The Jewish Week is always here for you.
We need your support now.
Your contribution will help us bring you vital news
and frequent updates about the impact of COVID-19.
The Great Escape

The Great Escape

‘Houdini: Art and Magic’ at The Jewish Museum.

Erich Weiss emigrated from Budapest to Wisconsin when he was 4 years old. The son of a rabbi, and with seven siblings, his career could have ended up like any of the tens of thousands of Jewish immigrants arriving in America at in the late 19th century. But of course it didn’t, and Weiss would transform himself into one of the greatest showman of all time.

After moving to New York City with his family, Weiss (1874-1926) began performing magic tricks with his brother on Coney Island, in 1893, in an act they called “The Houdini Brothers.” But it was not until the first decade of the 20th century that Houdini’s renown, most especially as an escape artist, really took off.

Eventually he was touring all of Europe, Russia, and the United States; breaking out of shackles in Germany, a Siberian prison in Russia, handcuffs at Scotland Yard.

It is not difficult to read Houdini’s transformation as a parable of Jewish life in America. Once trapped in the Old World, Jews escaped into the New, being remade in America. That is the subtext of The Jewish Museum’s grand fall show, “Houdini: Art and Magic,” which not only explores Houdini’s Jewish past, but the evolution of his reputation over the past hundred years.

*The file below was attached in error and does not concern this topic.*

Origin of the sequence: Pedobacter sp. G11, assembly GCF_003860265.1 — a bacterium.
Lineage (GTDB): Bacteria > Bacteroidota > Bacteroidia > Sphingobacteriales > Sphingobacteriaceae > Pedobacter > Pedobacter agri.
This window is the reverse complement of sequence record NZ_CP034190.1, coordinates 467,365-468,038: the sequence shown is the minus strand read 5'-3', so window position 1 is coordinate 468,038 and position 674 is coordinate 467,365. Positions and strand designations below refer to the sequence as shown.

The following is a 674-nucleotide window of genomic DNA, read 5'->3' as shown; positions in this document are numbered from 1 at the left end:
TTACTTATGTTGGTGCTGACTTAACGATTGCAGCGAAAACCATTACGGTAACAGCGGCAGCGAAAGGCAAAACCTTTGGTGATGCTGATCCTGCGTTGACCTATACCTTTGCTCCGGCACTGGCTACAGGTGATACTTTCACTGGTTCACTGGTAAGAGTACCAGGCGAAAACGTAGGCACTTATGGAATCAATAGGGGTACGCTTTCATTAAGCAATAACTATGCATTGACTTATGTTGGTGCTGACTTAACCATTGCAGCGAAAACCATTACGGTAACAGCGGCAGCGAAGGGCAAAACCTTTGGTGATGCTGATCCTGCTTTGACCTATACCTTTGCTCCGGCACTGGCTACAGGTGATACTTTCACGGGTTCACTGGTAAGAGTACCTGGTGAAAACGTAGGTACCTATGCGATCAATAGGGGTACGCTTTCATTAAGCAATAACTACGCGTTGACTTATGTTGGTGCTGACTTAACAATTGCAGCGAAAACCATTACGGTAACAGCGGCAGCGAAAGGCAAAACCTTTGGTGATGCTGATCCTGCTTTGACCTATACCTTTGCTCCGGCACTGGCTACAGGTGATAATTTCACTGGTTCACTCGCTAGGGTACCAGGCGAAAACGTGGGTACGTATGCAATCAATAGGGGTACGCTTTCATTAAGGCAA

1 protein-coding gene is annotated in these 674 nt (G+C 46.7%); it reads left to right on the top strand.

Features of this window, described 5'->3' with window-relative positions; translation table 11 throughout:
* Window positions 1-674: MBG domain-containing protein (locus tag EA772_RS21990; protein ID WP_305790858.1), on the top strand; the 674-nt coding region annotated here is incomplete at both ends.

Compiling archival material from his own lifetime — from hand-cuffs and shackles, to posters, prints and photographs — with contemporary art made by artists inspired by his craft, the show bridges popular and high culture in one deft swoop. A highly intelligent show, which has become the hallmark of any Jewish Museum exhibit, “Houdini: Art and Magic” will pay particularly close attention to artists like Matthew Barney, Deborah Oropallo, and Petah Coyne, deducing how their own works invoke a similar response to Houdini’s. It is a subtle subversion of high-art pretension, and, one hopes, an equal goad to the anti-intellectualism of the populist.

The Jewish Museum, 1109 Fifth Ave. (212) 423-3200. Exhibit runs from Oct. 29 to March 27, 2011.